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Perhaps no generation has felt the brunt of stereotypes heaped upon them more than Millennials: they’re disengaged, overly sensitive to feedback, unmotivated and…you get the idea. According to recent data, however, these assumptions don’t reflect reality.
Myths abound about Millennial savings habits and attitudes toward retirement, too. For plan sponsors and financial professionals, it’s important to dispel these myths to better serve Millennial needs.
There are some who depict retirement as a panacea to the stresses and challenges of everyday life — a carefree time free of the mundane routines of working and yet packed with opportunities to finally pursue travel or other pastimes.
The reality for many, however, comes with mixed emotions and lots of questions… Will I be lonely? Will I develop health problems? Will I have enough money to last a lifetime?
We previously covered a few of the ways women often approach investing differently from their male counterparts. Now, we’re not making claims about “the female investor,” or suggesting innate differences between men and women that cause these divergences —rather, many women’s life circumstances may engender greater risk aversion.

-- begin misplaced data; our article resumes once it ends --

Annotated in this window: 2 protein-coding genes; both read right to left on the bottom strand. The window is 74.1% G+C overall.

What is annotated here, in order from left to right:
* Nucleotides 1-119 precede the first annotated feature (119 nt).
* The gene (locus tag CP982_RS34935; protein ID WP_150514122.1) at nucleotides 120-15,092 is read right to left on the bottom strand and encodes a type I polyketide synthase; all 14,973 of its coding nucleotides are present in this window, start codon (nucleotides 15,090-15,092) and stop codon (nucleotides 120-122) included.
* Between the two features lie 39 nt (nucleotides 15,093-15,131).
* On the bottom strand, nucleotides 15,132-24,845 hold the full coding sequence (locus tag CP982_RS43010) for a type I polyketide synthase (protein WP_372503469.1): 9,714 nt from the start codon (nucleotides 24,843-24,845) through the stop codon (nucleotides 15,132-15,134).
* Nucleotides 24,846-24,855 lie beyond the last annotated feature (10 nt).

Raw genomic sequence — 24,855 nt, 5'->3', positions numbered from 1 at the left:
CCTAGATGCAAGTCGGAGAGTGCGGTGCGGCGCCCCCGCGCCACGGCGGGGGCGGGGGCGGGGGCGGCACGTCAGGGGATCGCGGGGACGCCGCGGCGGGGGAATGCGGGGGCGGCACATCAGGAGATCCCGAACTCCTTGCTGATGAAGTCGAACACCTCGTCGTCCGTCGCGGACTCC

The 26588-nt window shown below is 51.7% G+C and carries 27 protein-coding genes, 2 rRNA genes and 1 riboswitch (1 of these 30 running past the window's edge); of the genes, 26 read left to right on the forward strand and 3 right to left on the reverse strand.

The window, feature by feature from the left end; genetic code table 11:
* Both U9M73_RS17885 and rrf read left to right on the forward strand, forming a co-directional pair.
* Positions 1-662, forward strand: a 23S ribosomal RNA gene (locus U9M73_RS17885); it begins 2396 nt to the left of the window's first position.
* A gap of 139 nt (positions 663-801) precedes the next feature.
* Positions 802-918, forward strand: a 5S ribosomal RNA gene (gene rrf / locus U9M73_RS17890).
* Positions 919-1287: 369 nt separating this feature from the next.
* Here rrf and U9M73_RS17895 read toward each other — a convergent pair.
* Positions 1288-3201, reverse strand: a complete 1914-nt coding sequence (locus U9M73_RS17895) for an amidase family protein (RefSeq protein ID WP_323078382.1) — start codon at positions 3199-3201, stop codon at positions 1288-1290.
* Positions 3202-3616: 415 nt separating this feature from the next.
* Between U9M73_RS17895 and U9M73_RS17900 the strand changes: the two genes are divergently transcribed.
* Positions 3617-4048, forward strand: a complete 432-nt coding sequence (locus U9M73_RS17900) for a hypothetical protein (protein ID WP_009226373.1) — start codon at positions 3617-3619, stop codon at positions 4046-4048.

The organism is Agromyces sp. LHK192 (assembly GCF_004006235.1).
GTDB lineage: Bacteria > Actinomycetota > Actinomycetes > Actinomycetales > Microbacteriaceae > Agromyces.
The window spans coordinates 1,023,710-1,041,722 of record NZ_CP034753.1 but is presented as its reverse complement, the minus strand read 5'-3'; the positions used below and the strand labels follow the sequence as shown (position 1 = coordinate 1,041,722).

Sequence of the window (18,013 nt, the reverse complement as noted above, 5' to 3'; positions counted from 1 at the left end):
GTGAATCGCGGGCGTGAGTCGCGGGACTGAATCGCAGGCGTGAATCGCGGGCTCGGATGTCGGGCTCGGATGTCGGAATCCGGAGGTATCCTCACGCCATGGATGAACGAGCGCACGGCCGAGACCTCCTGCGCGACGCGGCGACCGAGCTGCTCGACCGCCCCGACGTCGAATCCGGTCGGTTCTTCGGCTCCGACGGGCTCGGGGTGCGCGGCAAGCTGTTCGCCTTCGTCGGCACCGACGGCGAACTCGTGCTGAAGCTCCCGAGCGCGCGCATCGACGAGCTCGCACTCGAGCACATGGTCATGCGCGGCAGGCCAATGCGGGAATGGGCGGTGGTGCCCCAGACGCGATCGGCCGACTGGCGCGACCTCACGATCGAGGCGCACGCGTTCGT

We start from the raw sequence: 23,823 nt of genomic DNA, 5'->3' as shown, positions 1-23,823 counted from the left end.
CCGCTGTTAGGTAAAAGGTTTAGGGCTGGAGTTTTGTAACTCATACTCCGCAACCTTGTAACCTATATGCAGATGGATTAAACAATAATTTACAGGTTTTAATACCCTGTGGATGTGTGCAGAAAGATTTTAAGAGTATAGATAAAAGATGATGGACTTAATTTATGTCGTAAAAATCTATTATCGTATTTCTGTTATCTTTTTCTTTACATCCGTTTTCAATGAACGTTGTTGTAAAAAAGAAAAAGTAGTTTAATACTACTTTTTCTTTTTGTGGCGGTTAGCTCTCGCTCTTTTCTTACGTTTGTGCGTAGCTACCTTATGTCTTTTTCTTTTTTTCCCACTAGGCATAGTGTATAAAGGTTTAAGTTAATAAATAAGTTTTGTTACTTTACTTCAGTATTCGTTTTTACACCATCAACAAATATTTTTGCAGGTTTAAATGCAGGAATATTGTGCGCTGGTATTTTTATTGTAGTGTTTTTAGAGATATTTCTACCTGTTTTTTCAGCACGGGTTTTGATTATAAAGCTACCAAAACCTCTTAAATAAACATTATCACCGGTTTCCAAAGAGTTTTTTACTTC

Lower overall earnings, more time spent out of the workforce to care for family members and longer life expectancies may all add up to amplify the sense of risk to women’s retirement savings. That can lead to much more conservative investing and, potentially, missed opportunities.
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Financial wellness in retirement isn’t a sure thing, but employers and financial planners are making strides in helping to provide a more secure future through access to retirement plans. Congress backs up these initiatives and supports the goals of National Retirement Security Month held each October.1
The goals are simple. National Retirement Security Month aims to raise awareness of various retirement vehicles, many of which come with numerous tax benefits. Increasing financial literacy and informing individuals on how they may achieve and maintain retirement security throughout their lives is another purpose of the month-long observance.1